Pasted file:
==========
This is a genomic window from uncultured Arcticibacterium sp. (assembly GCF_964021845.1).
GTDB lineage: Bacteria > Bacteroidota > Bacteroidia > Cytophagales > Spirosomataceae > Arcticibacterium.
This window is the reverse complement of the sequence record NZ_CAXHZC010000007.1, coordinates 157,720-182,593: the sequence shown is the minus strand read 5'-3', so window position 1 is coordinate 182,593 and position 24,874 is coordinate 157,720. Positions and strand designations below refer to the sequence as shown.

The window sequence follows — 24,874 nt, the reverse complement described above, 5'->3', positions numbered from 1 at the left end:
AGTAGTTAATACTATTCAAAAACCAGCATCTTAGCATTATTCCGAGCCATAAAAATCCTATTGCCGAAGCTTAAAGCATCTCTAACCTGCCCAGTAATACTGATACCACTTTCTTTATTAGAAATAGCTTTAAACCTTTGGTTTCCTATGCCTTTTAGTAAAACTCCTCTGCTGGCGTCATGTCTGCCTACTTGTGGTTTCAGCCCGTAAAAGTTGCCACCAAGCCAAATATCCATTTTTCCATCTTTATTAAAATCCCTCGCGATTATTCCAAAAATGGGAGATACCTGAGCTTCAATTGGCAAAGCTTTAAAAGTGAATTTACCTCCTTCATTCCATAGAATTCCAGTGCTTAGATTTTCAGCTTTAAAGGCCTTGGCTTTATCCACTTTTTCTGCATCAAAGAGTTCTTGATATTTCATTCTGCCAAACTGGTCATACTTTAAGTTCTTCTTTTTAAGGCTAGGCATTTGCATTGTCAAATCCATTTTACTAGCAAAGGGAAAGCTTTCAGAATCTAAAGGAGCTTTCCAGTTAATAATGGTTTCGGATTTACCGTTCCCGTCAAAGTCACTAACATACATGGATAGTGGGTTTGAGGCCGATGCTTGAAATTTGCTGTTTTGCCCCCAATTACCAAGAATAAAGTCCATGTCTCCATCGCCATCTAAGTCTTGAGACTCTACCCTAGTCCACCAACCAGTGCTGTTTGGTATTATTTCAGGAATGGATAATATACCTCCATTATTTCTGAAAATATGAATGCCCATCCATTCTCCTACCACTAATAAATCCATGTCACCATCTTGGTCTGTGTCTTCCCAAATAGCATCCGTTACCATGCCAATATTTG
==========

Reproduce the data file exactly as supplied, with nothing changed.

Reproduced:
This is a genomic window from uncultured Arcticibacterium sp. (assembly GCF_964021845.1).
GTDB lineage: Bacteria > Bacteroidota > Bacteroidia > Cytophagales > Spirosomataceae > Arcticibacterium.
This window is the reverse complement of the sequence record NZ_CAXHZC010000007.1, coordinates 157,720-182,593: the sequence shown is the minus strand read 5'-3', so window position 1 is coordinate 182,593 and position 24,874 is coordinate 157,720. Positions and strand designations below refer to the sequence as shown.

The window sequence follows — 24,874 nt, the reverse complement described above, 5'->3', positions numbered from 1 at the left end:
AGTAGTTAATACTATTCAAAAACCAGCATCTTAGCATTATTCCGAGCCATAAAAATCCTATTGCCGAAGCTTAAAGCATCTCTAACCTGCCCAGTAATACTGATACCACTTTCTTTATTAGAAATAGCTTTAAACCTTTGGTTTCCTATGCCTTTTAGTAAAACTCCTCTGCTGGCGTCATGTCTGCCTACTTGTGGTTTCAGCCCGTAAAAGTTGCCACCAAGCCAAATATCCATTTTTCCATCTTTATTAAAATCCCTCGCGATTATTCCAAAAATGGGAGATACCTGAGCTTCAATTGGCAAAGCTTTAAAAGTGAATTTACCTCCTTCATTCCATAGAATTCCAGTGCTTAGATTTTCAGCTTTAAAGGCCTTGGCTTTATCCACTTTTTCTGCATCAAAGAGTTCTTGATATTTCATTCTGCCAAACTGGTCATACTTTAAGTTCTTCTTTTTAAGGCTAGGCATTTGCATTGTCAAATCCATTTTACTAGCAAAGGGAAAGCTTTCAGAATCTAAAGGAGCTTTCCAGTTAATAATGGTTTCGGATTTACCGTTCCCGTCAAAGTCACTAACATACATGGATAGTGGGTTTGAGGCCGATGCTTGAAATTTGCTGTTTTGCCCCCAATTACCAAGAATAAAGTCCATGTCTCCATCGCCATCTAAGTCTTGAGACTCTACCCTAGTCCACCAACCAGTGCTGTTTGGTATTATTTCAGGAATGGATAATATACCTCCATTATTTCTGAAAATATGAATGCCCATCCATTCTCCTACCACTAATAAATCCATGTCACCATCTTGGTCTGTGTCTTCCCAAATAGCATCCGTTACCATGCCAATATTTG